Sustainability Initiative of the Year:
Ren Clean Skincare, #Weareallies
Clean, clinical skin care may be one of the most competitive categories in beauty, but when it came to tackling the really big issues, Ren Clean Skincare put aside its competitive spirit in favor of the greater good. To coincide with Earth Day, the brand created the “WeAreAllies” campaign, joining forces with Biossance, Caudalie, Herbivore and Youth to the People to ramp up their sustainability efforts. Ren’s own sustainability efforts date from 2018, when it pledged to reach zero-waste status by the end of 2021 via recyclable or refillable product packaging. Under the initiative, each ensuing brand will vow the same by the end of 2025. For its part, Ren has seen consumer demand rise firsthand — its first product housed in ocean plastics sold out almost immediately. “Millennials and Gen Z, they want sustainable products and cannot stand the idea of products going into a landfill,” said CEO Arnaud Meysselle. “Five years ago, I remember a study in the U.S. about the reasons to buy and purchase beauty products. Sustainability was around 5 percent, he said. “The low end of this test is now more than 50. This is the future. Beauty must be sustainable.”
Newsmaker of the Year:
Katherine Power was one of the first entrepreneurs to leverage insights and data gleaned from digital content into brand creation, and this year marked another first for her. Power successfully launched a SPAC, or special purpose acquisition company, making her a rare female in a male-dominated field. Powered Brands, founded by Power and Greycroft, raised $240 million in January and is looking to create a next-gen conglomerate comprised of beauty, wellness and related brands. Power knows whereof she invests: She’s the founder of WhoWhatWear, and the chief executive office of Clique Brands, which owns Versed skin care and Merit color cosmetics. All of her brands focus on women, mostly Millennials and Gen Z, who shop with a different value equation in mind, she said earlier this year at the Beauty Inc @ 20 conference. “It’s really a mind-set,” Power said. “They are digitally connected. They’re seeking to level up when it comes to wellness and they’re willing to pay more money for brands or products that have great value to them.”
Impactful Deal of the Year:
The Estée Lauder Cos. + Deciem
Call it a match made in beauty heaven. The Estée Lauder Cos. increased its stake in Deciem, the parent company of The Ordinary, to 76 percent in May, with an agreement to buy the remaining 24 percent after a three-year period at a purchase price that will be determined by Deciem’s sales. The May transaction valued the company at $2.2 billion, making it the largest deal in Lauder’s history. Be that as it may — the model of acquiring a small stake in an explosive brand, then scaling up investment is one that Lauder has perfected. It acquired MAC Cosmetics over three stages — and grew sales tenfold, from an estimated $65 million to $660 million during its first five years of ownership. Deciem’s growth has been equally as impressive. For 2020, sales nearly doubled to about $460 million, despite the pandemic. “We have a strong track record of developing and scaling brands,” said chief executive officer Fabrizio Freda. “Our model is about scaling brands around the world. Our strength is the ability to develop each brand, while keeping each one very different, one from the other.”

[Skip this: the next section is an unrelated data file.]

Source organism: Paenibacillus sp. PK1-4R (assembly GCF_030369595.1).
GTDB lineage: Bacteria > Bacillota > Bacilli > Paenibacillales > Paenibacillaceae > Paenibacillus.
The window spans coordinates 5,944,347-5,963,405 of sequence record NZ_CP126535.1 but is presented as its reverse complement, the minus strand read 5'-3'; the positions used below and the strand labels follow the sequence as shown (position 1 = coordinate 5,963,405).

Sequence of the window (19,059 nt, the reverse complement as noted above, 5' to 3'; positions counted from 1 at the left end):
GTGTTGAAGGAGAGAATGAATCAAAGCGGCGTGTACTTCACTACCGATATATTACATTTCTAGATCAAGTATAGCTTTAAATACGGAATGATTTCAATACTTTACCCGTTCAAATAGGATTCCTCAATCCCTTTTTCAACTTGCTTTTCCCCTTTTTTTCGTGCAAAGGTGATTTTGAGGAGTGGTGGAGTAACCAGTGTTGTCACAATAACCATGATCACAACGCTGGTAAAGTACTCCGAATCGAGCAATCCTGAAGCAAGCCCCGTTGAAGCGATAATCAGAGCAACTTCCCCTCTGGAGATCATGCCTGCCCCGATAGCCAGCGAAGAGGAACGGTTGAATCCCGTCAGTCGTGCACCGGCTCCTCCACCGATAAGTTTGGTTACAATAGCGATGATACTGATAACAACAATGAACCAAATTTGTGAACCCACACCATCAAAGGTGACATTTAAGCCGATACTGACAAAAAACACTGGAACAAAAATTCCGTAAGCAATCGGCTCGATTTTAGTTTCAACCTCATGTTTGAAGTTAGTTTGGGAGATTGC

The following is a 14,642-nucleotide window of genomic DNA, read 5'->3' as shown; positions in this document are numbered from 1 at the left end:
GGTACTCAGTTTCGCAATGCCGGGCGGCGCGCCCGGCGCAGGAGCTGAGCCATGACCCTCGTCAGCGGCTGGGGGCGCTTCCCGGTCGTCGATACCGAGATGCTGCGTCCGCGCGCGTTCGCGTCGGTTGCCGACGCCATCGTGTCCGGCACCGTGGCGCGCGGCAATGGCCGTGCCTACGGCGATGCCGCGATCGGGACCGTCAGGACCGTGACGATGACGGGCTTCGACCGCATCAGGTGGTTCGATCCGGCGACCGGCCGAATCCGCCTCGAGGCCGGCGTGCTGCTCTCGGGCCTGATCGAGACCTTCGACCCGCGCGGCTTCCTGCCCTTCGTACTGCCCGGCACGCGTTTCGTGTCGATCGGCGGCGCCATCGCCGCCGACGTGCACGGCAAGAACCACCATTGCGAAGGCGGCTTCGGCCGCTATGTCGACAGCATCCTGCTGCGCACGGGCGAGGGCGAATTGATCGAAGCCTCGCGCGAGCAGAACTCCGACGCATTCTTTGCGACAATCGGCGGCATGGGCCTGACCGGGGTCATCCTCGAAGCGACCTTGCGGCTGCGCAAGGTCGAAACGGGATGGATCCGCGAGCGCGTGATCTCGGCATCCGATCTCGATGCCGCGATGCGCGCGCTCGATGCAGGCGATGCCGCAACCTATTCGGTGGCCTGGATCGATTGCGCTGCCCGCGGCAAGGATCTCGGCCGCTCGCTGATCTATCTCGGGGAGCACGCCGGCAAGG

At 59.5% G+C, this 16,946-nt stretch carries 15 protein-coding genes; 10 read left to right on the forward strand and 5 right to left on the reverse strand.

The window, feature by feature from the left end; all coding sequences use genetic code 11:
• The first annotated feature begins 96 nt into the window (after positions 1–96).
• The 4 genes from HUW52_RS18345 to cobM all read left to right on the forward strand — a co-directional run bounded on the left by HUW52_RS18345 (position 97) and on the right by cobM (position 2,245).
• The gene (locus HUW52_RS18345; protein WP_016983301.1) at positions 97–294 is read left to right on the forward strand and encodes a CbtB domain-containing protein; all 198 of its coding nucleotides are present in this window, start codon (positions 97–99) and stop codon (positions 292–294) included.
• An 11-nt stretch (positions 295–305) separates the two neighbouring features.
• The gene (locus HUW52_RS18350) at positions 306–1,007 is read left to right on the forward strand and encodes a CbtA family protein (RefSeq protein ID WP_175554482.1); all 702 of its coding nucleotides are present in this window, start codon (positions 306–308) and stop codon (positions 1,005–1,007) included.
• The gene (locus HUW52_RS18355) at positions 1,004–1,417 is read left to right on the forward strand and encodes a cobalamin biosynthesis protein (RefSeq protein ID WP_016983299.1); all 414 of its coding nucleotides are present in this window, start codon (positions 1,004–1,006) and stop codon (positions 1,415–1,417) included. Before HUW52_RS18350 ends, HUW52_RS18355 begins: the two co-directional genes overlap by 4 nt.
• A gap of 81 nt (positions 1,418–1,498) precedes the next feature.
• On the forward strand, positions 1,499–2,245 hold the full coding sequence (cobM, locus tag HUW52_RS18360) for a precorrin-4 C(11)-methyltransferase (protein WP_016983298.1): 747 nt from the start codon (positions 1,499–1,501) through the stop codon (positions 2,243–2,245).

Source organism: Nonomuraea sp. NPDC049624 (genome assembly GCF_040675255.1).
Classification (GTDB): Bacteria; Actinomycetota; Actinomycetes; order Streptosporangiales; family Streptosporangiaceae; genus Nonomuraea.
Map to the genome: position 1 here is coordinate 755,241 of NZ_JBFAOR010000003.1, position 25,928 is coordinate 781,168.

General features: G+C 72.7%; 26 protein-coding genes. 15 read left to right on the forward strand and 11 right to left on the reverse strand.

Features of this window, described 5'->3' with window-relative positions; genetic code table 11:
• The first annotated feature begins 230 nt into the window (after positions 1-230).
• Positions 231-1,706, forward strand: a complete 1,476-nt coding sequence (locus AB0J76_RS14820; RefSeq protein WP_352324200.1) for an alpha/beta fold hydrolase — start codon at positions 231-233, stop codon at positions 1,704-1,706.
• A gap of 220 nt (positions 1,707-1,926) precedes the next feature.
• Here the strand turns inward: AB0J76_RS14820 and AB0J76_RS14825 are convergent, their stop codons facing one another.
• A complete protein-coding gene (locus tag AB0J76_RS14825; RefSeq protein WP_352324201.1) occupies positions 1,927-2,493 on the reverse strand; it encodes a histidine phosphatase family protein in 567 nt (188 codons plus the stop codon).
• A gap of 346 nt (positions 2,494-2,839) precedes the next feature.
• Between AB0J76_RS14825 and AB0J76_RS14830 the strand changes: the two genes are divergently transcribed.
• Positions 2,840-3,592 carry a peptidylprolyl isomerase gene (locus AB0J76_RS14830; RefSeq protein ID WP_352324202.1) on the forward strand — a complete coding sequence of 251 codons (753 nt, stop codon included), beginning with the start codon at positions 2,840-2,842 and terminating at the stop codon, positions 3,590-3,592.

Social Responsibility Award:
L’Oréal USA for EDGEplus Certification
At a time when purpose and culture are as important as profits, L’Oréal USA became the first company worldwide to become EDGEplus cerfitifed, a new certification from EDGE (Economic Dividends for Gender Equality) that enables organizations to go beyond gender and measure the intersectionality between gender and race/ethnicity, gender identity, sexual orientation, age, disability and nationality. To receive the certification, L’Oréal developed an internal pay measurement tool to track pay equity globally. The process began in January and included a comprehensive review of L’Oréal USA’s diversity, equity and inclusion policies, as well as statistical analysis of the entire U.S. workforce of more than 11,000 employees. L’Oréal also surveyed 3,500 employees on their perceptions of the company’s culture, fairness of opportunities, pay equity and flexible work arrangements. The results showed that L’Oréal USA exceed the EDGEplus requirements for pay equity, and that the company had “virtually eliminated a pay gap based on gender,” according to a statement. Said Stéphane Rinderknech, chief executive officer of L’Oréal USA, “It is reassuring to have a partner like EDGE validate the path we have taken and support us in the next steps we must take to achieve our goals.”
Breakthrough Brand of the Year: